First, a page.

• Pages 1725-1729 in Gates, H.L., Jr., & McKay, N.Y. (Eds.). (1997). The Norton Anthology of African American Literature. New York: W.W. Norton & Company.

Familiarize yourself with the basic concept of literary criticism by accessing Literary Criticism: Different Ways of Looking at Texts.

You should be prepared to provide your students with a definition of literary criticism and the many different forms it can take. For example:

When a work of literature is published and often for a long time afterwards, there is the possibility that professional reviewers or critics will respond. Literary critics analyze the selection from many angles (for example, style, structure, and language) and on many different levels (for example, emotional, moral, and philosophical). Critics analyze the work to see if they feel it is an appropriate representation of the particular genre. Additionally, especially in biography and nonfiction, critics look for the writer's point of view, and the inclusion of previously unknown facts.

Like the author of the work, these critics are being influenced by the times in which they live. As a result, literary criticism reflects both the point of view of the critic as well as the social and political period during which it is written.

8. Make a transparency of the Collaborative Work Skills Rubric.

9. Divide the class into groups of four or five students. Make five or six copies of the Political/Governmental Factors Worksheet and the Social/Cultural Factors Worksheet for each group.

Student Objectives

Students will

  • Demonstrate that they comprehend the idea of literary interpretation and how it influences readers by reading reviews and explaining their significance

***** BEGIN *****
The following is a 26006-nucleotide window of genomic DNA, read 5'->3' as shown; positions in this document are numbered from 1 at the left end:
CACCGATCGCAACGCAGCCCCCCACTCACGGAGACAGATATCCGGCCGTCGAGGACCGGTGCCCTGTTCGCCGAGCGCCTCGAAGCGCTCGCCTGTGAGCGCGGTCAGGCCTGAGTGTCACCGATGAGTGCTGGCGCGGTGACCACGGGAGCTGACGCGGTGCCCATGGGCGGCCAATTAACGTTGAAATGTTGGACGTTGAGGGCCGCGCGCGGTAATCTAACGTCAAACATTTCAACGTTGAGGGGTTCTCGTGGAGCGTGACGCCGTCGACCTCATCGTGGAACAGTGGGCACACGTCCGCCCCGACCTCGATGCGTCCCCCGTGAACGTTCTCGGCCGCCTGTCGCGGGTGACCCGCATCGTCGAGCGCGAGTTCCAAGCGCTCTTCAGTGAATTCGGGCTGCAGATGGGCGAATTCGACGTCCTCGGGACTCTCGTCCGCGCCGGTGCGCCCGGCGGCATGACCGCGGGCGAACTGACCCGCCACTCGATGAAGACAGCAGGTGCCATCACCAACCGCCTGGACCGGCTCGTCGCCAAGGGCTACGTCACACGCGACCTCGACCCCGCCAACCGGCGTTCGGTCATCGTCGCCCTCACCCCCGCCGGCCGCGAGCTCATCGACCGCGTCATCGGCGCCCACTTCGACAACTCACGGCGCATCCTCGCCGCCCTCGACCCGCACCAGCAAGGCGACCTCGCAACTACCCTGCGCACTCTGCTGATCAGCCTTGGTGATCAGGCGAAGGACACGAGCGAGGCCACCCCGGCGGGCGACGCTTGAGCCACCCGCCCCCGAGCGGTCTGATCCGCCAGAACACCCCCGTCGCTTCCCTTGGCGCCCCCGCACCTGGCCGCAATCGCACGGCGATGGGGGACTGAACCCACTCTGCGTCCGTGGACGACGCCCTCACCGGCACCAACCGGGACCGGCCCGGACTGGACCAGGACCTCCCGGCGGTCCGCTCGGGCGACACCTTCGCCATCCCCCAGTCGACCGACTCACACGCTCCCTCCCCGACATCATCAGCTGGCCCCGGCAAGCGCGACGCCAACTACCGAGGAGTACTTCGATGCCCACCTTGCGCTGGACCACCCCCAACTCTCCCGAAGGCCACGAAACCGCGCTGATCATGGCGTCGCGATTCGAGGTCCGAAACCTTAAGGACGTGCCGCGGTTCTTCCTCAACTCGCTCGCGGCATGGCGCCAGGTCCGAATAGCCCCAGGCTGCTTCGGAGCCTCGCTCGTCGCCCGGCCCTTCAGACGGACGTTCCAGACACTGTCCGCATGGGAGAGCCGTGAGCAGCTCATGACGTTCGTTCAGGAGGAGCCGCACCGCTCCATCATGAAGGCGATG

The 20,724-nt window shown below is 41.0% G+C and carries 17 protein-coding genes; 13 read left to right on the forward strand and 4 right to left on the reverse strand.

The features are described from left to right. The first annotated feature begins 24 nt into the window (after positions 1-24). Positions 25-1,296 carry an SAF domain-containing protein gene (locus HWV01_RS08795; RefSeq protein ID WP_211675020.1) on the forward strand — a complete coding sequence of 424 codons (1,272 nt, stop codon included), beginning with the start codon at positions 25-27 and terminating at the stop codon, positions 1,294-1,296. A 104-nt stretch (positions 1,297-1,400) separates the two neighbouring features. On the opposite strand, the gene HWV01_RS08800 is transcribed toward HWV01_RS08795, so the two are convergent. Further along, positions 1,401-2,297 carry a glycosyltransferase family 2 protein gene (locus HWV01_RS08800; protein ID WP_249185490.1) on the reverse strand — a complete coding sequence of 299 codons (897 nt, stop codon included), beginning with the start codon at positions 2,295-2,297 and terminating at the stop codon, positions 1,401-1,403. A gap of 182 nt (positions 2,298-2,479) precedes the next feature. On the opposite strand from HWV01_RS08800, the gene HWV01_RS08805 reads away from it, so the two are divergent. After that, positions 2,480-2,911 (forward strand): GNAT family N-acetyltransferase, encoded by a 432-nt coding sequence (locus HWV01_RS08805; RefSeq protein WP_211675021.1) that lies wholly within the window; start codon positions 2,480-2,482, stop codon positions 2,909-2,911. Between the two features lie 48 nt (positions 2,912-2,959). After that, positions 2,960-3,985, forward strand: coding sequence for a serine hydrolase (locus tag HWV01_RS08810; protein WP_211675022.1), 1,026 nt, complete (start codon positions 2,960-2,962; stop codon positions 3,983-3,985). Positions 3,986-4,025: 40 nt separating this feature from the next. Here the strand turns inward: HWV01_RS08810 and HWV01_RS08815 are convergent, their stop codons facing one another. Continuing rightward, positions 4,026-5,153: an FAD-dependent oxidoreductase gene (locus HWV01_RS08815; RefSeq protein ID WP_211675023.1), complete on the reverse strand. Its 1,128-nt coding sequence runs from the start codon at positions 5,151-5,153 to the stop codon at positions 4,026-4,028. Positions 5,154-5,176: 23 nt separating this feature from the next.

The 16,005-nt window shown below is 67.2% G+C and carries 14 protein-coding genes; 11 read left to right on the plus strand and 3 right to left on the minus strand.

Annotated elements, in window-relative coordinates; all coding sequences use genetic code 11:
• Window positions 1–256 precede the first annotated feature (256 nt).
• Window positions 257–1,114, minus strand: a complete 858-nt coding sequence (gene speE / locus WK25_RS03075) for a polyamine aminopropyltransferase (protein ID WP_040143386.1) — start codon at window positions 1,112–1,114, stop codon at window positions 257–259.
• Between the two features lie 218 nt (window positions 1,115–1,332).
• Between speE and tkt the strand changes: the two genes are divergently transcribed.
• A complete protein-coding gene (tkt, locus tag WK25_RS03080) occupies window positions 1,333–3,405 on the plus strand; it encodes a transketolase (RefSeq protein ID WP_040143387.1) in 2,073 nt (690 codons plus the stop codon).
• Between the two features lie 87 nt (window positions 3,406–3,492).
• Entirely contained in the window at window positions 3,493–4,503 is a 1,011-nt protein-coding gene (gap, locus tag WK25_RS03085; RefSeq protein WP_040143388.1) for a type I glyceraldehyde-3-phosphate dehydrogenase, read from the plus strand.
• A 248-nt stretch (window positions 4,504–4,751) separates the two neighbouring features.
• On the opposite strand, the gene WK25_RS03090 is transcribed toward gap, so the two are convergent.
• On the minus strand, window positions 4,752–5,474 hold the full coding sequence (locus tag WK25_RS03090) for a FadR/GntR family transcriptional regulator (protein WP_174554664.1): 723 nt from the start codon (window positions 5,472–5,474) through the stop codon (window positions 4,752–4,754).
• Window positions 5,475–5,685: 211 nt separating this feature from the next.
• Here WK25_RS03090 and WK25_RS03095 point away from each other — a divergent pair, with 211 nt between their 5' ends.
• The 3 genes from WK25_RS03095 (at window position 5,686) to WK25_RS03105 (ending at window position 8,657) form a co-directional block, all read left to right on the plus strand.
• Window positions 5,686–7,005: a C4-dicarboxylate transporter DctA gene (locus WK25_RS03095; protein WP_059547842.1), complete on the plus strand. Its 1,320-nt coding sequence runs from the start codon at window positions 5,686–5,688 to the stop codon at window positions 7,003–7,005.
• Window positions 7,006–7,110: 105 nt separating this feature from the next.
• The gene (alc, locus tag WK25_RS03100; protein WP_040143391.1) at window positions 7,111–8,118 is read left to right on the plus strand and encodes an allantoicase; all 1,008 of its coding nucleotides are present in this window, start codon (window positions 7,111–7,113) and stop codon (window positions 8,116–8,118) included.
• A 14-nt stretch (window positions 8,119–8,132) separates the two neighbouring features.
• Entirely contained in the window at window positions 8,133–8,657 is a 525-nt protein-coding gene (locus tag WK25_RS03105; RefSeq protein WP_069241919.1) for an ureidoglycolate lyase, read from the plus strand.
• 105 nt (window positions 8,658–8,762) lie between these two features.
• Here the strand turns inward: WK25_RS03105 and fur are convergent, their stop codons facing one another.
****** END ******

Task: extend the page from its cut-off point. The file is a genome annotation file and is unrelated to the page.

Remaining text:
• Interpret information about current events by applying it to literary works in a hypothetical context

  • Gain knowledge by locating historical and cultural information related to a specific time period

  • Synthesize that knowledge by categorizing the information they collect on written worksheets

  • Work collaboratively to further interpret and sort the data they and their peers have collected

  • Analyze literary texts by discussing the data they have located in groups

  • Demonstrate an understanding of literary interpretation by composing their own work and explaining what has influenced it

Session 1

1. Talk a little bit about Lorraine Hansberry and her background, using the materials you have prepared. Either distribute a sheet about her to the class, or ask them to take notes while you are talking. Talk a little bit about how her life-and the time in which she lived-influenced her work.

2. Referring to your previous discussion of A Raisin in the Sun, ask students what kinds of things may have influenced their opinions about the play. Your goal is to introduce the idea that there is no one correct "factual" interpretation of the play, but many different ways of looking at it, and that these different perspectives are influenced by many different factors. These factors include the author's own experience, his or her use of language, the political climate when the author lived, the author's culture, as well as each reader's personal experience and specific cultural background.